Comparing Dentists and Oral Surgeons

What is a dentist?

Dentistry has been around for hundreds and possibly thousands of years. Tools and depictions of procedures using those tools have been discovered among many different early civilizations throughout history. The field of dentistry became solidly mainstream in the 1800s when “dentists” organized their practice as a primary professional activity, rather than as one of an array of services.

Modern dentists require a medical license that is awarded after completion of a number of years of rigorous schooling. These medical professionals are taught to address the maintenance of healthy teeth and gums, though some obtain additional licenses that focus on more specific areas of oral health.

General dentistry is usually sought for cleaning and mending of slightly damaged teeth, while providing advice on future prevention of decay and other problems. As society has seen a dramatic shift in the cosmetic direction, many dental professionals have trained to offer whitening procedures as well.

Where does an oral surgeon come in?

Patients are often referred to an oral-maxillofacial surgeon if a procedure exceeds the abilities of a general dentist. While dentists are often capable of handling simple extractions, teeth that have become severely impacted usually require someone with greater expertise. In many cases, the patient will be put under sedation for the duration of the more complex procedure, and may require several days for sufficient healing.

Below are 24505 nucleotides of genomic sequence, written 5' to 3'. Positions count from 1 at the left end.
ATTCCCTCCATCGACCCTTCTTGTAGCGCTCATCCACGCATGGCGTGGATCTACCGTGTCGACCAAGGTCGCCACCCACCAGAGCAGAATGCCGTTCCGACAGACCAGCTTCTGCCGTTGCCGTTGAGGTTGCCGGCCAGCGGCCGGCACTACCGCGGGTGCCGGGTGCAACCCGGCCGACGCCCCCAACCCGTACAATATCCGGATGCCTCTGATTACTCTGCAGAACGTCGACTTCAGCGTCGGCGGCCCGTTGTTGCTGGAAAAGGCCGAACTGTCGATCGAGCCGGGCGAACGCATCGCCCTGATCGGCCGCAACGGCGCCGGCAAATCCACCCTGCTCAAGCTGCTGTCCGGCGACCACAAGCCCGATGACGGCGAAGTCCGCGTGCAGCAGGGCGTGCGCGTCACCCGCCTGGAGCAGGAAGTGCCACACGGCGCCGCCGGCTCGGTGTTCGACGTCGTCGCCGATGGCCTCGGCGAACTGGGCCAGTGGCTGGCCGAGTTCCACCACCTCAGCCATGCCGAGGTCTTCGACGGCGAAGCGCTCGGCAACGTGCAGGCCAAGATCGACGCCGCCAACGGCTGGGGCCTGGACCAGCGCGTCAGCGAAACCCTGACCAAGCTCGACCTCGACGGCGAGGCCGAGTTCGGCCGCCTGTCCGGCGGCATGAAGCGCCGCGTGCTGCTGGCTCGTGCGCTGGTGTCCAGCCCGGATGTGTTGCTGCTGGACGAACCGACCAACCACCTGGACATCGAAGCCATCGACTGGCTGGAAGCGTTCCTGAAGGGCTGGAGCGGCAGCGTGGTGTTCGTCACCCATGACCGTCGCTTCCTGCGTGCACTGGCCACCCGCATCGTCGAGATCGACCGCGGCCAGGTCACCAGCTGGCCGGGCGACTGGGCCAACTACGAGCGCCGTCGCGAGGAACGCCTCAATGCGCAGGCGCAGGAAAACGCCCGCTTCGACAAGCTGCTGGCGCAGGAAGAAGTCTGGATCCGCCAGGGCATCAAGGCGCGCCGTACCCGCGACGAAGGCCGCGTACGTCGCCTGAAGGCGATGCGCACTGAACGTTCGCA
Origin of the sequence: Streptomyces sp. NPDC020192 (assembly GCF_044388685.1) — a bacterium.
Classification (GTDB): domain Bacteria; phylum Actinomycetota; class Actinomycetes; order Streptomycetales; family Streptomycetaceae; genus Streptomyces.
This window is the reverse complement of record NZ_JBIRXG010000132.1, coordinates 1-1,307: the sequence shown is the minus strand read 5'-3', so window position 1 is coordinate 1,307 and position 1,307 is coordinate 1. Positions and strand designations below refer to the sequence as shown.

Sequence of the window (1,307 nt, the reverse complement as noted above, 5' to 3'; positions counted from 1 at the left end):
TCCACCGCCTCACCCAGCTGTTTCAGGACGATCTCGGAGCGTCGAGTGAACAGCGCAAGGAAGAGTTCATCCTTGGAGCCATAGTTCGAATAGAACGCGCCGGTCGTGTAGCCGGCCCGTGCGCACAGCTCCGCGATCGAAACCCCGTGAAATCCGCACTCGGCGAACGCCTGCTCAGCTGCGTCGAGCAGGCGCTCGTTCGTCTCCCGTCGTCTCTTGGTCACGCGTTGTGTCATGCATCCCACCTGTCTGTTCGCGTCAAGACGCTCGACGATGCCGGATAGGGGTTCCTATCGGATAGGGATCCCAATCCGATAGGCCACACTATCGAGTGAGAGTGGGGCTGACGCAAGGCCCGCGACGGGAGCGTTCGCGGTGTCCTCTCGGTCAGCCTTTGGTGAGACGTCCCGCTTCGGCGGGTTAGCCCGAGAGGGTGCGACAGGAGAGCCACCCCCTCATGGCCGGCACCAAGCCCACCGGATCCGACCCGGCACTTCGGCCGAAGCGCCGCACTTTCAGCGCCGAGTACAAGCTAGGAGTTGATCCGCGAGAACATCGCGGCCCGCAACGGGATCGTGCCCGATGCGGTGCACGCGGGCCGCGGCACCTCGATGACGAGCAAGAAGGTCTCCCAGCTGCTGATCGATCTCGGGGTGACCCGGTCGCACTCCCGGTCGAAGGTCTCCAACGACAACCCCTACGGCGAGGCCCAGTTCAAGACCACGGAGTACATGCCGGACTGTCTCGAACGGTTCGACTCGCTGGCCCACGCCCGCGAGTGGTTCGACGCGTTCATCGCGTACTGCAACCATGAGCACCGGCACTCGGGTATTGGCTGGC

In addition to more difficult extractions, oral surgeons commonly handle:

  • Implant surgery
  • Reconstructive surgery on the jaw or face to resolve problems with speech and proper function
  • Corrective surgery of the jaw to improve structure and alignment
  • Grafting of the bone or soft tissues in order to resolve defects and injuries
  • Repair of birth defects that have affected the face or jaw

Which medical professional should you see?

Teeth are extremely important and should be treated with care. As the surface of a tooth wears down, more sensitive tissues can become exposed, and in cases where decay is allowed to continue, even the nerve can be affected.

When it comes to identifying which of these practitioners you should see, a consultation is almost always necessary if you have special concerns. Seeing Dr. Mazock, Dr. Salazar, and Dr. Coleman on a regular basis is highly recommended, but many clients fail to do so until they begin to experience pain or discomfort. If you are diligent in receiving routine care, though, you are more likely to prevent problems that will require the services of an oral surgeon, and will probably be happier with your smile in general.

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